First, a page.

The OO-Language Wars

One of the issues that's dogged NeXT for years is its choice of Objective-C as the object-oriented language upon which it based its computer.

Simula, the first object-oriented language, was developed in the 1960s as a language to build simulation systems. In the late 1970s, a team of programmers under Adele Goldberg at Xerox PARC (Palo Alto Research Center) developed the Smalltalk language and environment.

Since then, the world of object-oriented languages and environments has fragmented. Nearly every major computer language now has an object-oriented cousin. There's even a fledgling object-oriented COBOL for business applications.

But when it comes to C, the computer language popularized by the UNIX and DOS operating systems, there are two object-oriented choices: Objective-C and C++.

Objective-C is the object-oriented language developed in the early 1980s by Brad Cox. In many ways it is a blend of C and Smalltalk, retaining much of the power of each to solve problems by sending messages between objects. C++ was developed at AT&T by Bjarne Stroustrup at approximately the same time. The language has many more features than Objective-C and is far more complicated. Nevertheless, C++ lacks the key feature that sets Smalltalk and Objective-C apart: dynamic binding.

Objects communicate in an object-oriented environment by sending messages to one another. In a system that uses dynamic binding, those messages are interpreted when the program is run rather than when it is compiled. If a program contains code that shuts down peripherals, for example, the method call doesn't have to specify all the different possible target devices. When the code is compiled, the compiler checks only that the method call is properly formatted to communicate with a perpipheral. At run time, the different peripherals' objects will be dynamically bound, and the programmer can check that the program actually shuts down a printer or a drive or an imagesetter. As a result, systems that use dynamic binding are more flexible and easier to update than their static cousins.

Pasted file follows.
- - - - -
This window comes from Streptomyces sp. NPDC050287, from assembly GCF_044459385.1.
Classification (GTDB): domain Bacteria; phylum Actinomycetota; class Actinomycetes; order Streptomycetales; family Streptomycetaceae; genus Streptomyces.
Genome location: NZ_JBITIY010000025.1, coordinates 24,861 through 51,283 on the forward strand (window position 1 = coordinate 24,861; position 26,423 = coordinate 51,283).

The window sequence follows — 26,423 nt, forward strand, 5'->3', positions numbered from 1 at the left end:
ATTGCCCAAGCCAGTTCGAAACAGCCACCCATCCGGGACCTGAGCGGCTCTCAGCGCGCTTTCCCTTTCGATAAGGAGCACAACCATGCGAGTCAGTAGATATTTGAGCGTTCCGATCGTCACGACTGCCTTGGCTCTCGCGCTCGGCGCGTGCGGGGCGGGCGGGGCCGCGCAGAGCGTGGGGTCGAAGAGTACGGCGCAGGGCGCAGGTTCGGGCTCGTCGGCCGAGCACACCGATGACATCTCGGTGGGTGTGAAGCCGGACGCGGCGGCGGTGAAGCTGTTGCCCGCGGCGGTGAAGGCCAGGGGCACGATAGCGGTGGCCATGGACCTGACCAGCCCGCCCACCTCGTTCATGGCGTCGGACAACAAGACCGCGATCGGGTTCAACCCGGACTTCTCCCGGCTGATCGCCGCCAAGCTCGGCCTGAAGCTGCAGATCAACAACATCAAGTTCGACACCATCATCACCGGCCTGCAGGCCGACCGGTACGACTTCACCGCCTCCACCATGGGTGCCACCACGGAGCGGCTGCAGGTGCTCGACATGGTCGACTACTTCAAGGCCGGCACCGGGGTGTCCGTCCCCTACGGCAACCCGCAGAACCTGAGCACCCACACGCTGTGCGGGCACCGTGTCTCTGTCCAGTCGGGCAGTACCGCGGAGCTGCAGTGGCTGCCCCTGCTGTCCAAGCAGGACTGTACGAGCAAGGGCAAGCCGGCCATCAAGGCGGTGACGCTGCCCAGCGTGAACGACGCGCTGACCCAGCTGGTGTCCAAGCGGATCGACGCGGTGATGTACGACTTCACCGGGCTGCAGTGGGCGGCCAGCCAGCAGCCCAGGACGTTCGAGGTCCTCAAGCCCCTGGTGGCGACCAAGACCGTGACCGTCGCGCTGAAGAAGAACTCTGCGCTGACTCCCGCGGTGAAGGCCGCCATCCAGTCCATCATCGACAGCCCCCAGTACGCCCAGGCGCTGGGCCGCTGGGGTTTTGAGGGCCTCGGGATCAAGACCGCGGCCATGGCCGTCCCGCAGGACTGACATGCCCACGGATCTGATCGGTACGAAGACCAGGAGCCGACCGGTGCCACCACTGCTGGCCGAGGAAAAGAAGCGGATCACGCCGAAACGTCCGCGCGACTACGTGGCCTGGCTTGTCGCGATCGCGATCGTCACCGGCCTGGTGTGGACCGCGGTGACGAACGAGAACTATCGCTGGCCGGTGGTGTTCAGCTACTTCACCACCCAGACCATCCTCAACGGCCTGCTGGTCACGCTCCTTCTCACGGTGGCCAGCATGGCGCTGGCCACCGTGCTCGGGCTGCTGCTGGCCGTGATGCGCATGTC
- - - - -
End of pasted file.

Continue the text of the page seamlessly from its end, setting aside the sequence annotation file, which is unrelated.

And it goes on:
Dynamic binding is also what makes Software ICs possible. Without it, a programmer using an object library needs to be far more concerned with how the objects actually implement their functions. It is the reason that NeXT chose to use Objective-C. Without dynamic binding, Interface Builder would have to be precompiled, with all the classes of objects that the user can manipulate. It would be impossible to load in new object types.

Despite Objective-C's technical advantages, few computer makers other than NeXT have opted for it. "The fact of the matter is that today there are more C and C++ programmers out there than any other [object-oriented language]," says Michael Mathews, product marketing manager for HP's distributed-object computing program. "To develop an environment that narrowed your target audience [from the onset] wouldn't be a smart thing to do."